Let's Look at the Sizes
So now you have likely been thinking, how do I decide? There are so many types of keyboards. Sure, it may look pretty on my desk, but how is it going to actually work for me? Let's break each major type of keyboard down and try to help you decide.
Full Size - 104 Key Keyboard
First up, our standard size 100%, 104-key Keyboard. This is the one that started it all.
It is what you think of for traditional keyboards. It has the full complement of FUNCTION keys at the top, 1-12. A full number pad to the right and all of the page up/down, home end, etc… above the arrow keys. It's all here.
- What's good about this keyboard? Well for starters, there are no Fn keys on these keyboards to access things like PAGE UP/DOWN making them easier to use. They are perfect for those doing a lot of typing at home or working. It keeps all commonly used functions easily accessible.
- What's bad about this size? For one thing, this is by far the largest keyboard. It will take up substantial real estate. Also, there can be a large price difference between a full-size as compared to a smaller keyboard. That translates, as well, into customization. Remember, a 104-key set will cost a lot more than a 61-key or 84-key keyboard.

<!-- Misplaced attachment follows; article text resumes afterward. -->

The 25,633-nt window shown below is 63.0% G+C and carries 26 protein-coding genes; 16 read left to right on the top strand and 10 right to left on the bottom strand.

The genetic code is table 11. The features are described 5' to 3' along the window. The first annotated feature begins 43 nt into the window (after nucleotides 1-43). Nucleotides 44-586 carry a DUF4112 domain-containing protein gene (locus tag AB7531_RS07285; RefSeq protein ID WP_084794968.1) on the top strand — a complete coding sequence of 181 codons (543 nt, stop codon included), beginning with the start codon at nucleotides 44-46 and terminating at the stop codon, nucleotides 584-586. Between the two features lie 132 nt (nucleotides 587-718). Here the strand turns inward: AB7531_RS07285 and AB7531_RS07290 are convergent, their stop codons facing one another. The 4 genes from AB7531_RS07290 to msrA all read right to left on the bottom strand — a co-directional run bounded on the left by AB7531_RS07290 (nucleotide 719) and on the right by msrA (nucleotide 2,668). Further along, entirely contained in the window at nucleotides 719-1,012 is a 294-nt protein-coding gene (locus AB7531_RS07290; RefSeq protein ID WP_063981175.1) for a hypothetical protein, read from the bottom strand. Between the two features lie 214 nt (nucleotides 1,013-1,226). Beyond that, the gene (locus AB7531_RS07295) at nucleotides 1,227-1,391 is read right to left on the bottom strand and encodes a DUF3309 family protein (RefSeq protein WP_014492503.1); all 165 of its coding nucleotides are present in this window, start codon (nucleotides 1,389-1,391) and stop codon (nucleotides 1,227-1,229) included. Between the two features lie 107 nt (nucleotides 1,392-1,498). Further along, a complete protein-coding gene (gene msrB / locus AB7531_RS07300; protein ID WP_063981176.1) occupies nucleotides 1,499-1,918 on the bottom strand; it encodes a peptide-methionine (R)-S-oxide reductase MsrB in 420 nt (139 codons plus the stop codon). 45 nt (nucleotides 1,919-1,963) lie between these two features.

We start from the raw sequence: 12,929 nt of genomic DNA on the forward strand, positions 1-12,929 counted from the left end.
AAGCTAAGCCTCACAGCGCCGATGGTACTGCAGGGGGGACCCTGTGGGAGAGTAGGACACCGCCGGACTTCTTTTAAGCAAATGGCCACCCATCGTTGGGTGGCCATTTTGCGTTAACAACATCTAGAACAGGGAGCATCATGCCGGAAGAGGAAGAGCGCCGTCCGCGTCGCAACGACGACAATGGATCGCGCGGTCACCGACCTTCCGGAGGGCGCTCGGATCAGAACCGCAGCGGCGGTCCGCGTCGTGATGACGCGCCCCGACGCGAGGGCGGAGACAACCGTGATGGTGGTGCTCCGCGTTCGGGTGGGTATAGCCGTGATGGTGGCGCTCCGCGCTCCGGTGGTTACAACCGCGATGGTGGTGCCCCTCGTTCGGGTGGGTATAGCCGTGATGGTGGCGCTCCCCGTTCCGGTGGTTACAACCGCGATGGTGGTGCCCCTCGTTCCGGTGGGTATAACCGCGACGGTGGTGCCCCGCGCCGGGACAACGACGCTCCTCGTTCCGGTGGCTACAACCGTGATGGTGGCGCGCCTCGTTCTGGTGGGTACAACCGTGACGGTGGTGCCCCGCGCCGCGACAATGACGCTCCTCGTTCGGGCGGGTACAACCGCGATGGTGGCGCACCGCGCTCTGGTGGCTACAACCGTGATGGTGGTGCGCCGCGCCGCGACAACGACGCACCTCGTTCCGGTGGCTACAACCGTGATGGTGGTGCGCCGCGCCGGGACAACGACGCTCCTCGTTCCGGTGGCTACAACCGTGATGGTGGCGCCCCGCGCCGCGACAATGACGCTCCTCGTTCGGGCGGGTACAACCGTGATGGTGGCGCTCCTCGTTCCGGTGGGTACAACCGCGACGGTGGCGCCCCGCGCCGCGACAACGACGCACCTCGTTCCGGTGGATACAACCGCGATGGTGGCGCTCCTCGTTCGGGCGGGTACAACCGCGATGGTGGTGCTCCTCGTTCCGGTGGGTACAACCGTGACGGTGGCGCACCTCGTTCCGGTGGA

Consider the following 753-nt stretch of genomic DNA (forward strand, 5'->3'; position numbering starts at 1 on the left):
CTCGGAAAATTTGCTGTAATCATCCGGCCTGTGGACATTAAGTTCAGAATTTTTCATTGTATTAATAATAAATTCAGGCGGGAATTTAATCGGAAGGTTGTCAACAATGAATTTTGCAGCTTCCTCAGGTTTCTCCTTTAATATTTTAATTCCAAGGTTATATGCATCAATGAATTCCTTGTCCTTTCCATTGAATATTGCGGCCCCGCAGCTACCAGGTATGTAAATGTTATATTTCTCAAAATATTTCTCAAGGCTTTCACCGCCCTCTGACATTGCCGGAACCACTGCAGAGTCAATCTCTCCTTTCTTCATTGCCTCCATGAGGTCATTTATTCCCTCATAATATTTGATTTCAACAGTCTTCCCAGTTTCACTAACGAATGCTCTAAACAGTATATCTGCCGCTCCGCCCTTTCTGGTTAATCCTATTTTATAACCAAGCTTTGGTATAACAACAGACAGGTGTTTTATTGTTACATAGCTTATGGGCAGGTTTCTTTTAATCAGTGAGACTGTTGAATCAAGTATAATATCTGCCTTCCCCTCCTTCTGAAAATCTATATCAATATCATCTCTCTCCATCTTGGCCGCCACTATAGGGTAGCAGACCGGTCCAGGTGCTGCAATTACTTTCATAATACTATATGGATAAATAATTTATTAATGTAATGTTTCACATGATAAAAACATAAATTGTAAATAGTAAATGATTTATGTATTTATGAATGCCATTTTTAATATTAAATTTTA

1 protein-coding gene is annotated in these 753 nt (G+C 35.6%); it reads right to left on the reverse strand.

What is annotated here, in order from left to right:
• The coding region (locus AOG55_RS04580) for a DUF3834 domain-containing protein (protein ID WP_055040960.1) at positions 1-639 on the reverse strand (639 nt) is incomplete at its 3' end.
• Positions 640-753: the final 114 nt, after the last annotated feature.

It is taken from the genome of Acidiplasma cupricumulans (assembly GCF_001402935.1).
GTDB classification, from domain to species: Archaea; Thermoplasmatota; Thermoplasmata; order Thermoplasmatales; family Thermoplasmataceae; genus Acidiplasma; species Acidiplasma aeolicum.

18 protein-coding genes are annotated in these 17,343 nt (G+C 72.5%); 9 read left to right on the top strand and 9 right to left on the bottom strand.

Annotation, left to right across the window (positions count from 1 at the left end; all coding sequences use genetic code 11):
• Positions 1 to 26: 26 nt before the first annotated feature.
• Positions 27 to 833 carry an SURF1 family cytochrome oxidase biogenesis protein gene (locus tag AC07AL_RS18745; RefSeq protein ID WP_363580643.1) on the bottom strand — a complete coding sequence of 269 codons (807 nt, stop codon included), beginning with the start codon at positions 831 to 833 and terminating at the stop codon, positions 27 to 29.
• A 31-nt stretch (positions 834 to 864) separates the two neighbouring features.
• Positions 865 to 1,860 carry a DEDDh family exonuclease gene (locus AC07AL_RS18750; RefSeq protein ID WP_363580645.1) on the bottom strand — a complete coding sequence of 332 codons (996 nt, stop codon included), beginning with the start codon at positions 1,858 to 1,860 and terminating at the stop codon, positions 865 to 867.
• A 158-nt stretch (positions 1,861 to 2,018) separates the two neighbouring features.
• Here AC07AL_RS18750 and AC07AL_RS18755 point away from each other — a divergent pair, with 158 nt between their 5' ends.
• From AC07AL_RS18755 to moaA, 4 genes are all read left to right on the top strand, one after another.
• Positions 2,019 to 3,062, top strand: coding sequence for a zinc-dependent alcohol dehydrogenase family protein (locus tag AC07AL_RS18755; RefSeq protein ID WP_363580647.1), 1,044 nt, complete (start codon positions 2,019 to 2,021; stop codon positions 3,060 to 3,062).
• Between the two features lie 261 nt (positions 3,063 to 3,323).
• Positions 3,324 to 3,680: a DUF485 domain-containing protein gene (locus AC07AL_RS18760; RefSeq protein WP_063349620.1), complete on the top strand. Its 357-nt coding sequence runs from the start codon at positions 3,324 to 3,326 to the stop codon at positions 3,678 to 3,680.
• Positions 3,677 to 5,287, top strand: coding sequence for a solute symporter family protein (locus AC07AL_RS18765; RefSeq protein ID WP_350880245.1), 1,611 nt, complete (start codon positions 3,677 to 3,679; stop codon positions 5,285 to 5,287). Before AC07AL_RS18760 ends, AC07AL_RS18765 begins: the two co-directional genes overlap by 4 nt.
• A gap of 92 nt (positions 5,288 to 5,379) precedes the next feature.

- Who would use it? So, if you are working from home and not traveling, or gaming full time, then a full-size keyboard may be for you. Or perhaps you are a gamer who prefers quick access to keystrokes and are not bothered by the size, then go for it.
- Recommended RK Royal Kludge keyboard: RK920
1800 Keyboards – 99-114 key (varies on layout)
Next is a keyboard size that is a little more on the rare-to-find side of things. It is the 1800 Compact keyboard with the same keys as a full-size keyboard. These are typically physically 96% the size of a full-size keyboard. Their name derives from a very early computer system that adopted this layout to conserve space. In this configuration, Arrow keys are moved over to below the Enter key along with some changes to the number pad arrangement.
- What's good about this keyboard? It provides all of the functionality of the full-size keyboards, but in what could be considered a more attractive image. These can save space on the desktop and have a more attractive look. They are still very useful for work-from-home people. While it is shorter width-wise, they tend to be a little taller than normal keyboards.